"He brought an exuberance to his sermons and he could be animated at times. It wasn't uncommon for him to break into a song in the middle of a sermon with his deep bass voice," she said. "His sermons were very pointed to where we are going in today's world."

"Here was something he was able to do as an African-American man serving a primarily white congregation — it was the way he helped people think through or confront racism, and he did it in a very loving way," Ms. Kunkel said.

Mr. Hayman could, at times, bring an unexpected sense of the comic to his sermons, such as when he requested that parishioners turn off cellphones when attending services.

"One time in the middle of his sermon, a cellphone started ringing — it was his. He answered the phone and said, 'Yes, God. Yes, God. OK, God,'" Ms. Warfel recalled with a laugh. "You never knew what was going to come from him."

Ms. Kunkel became acquainted with Mr. Hayman about eight years ago when they both attended a Lutheran leadership gathering.

St. Timothy's Lutheran Church, Good Shepherd Lutheran Church and Lutheran Memorial Church, all in Dundalk, were consolidated to create New Life Lutheran Church, with Ms. Kunkel as its first pastor.

"Bill played a major role in the consolidation," Ms. Warfel said.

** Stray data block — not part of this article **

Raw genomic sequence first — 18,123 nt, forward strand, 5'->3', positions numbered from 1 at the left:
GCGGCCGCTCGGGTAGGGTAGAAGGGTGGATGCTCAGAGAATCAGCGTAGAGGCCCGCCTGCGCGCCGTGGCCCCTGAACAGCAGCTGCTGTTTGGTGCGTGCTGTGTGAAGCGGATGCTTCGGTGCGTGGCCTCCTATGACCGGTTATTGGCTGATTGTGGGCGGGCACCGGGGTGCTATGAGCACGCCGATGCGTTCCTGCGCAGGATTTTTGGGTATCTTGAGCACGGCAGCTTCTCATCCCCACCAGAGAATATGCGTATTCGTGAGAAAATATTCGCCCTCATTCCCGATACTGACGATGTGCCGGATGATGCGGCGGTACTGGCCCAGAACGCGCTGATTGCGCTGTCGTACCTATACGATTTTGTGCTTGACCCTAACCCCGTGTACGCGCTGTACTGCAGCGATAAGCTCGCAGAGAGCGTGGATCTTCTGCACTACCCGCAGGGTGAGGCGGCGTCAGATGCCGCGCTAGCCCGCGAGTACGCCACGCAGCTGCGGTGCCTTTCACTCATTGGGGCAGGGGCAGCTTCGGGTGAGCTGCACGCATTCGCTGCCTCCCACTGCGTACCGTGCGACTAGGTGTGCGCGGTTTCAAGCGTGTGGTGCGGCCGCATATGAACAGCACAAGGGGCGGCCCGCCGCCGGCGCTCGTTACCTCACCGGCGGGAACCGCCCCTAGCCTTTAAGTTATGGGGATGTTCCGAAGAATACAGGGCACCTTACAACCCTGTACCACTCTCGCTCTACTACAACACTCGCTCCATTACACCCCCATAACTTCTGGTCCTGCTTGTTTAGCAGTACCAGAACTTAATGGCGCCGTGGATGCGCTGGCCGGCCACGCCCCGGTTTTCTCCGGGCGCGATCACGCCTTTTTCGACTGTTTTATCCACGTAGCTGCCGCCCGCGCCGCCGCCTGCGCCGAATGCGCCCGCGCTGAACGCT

"He always preached the Gospel well, and I was blessed to serve in the legacy he left behind," Ms. Kunkel said.

In addition to his extensive work with the Delaware-Maryland Synod, Mr. Hayman served as president of the Dundalk Area Ministerial Association and was chaplain of the Maryland Transportation Authority Police.

He had also served as a race relations facilitator at Howard Community College, was on the board of Grassroots Crisis Intervention Center and was a supervisor with the Coalition for Compassion.

"He was always happy to pitch in with the Dundalk Area Ministerial Association, and he'd swing a hammer like everyone else when it came to working on a project. People from church joined in and they got the nickname 'Bill's Flock,'" Mr. Warfel said. "He'd also be busy painting signs for the annual Dundalk Heritage Festival."

A longtime resident of Sappington Road in Gambrills, he retired in 2010 and moved to St. Cloud, Fla.

Mr. Hayman enjoyed vegetable and flower gardening, which helped relief stress, his wife said. He also was a lifelong Disney fan, from the "theme parks to the movies — and everything in between," she said. "Disney cruises were his favorite vacations."

After moving to Florida, Mr. Hayman worked 18 months at the Walt Disney World Resort. "He worked at the Animal Kingdom stroller and wheelchair concession, and he loved it," his wife said.

In addition to collecting Disney memorabilia, Mr. Hayman was a dedicated genealogist who had traced his family to the 1650s through a vast collection of documents that he had collected.

He was a member of Trinity Lutheran Church in Kissimmee.

"Bill's love for God and his love for his family were the primary driving forces of his life," Ms. Hayman wrote in an email.

Plans for a memorial service to be held in November are incomplete.

In addition to his wife, Mr. Hayman is survived by two daughters, Kecia Hayman of Gaithersburg and Linda Hayman-Morales of Davenport, Fla.; four brothers, Edward Hayman of Tampa, Fla., Dale Hayman of Newark, Del., Jeffrey Hayman of Milwaukee and Wade Hayman of Dover, Del.; and a sister, Esther Welch of Glendale, Wis.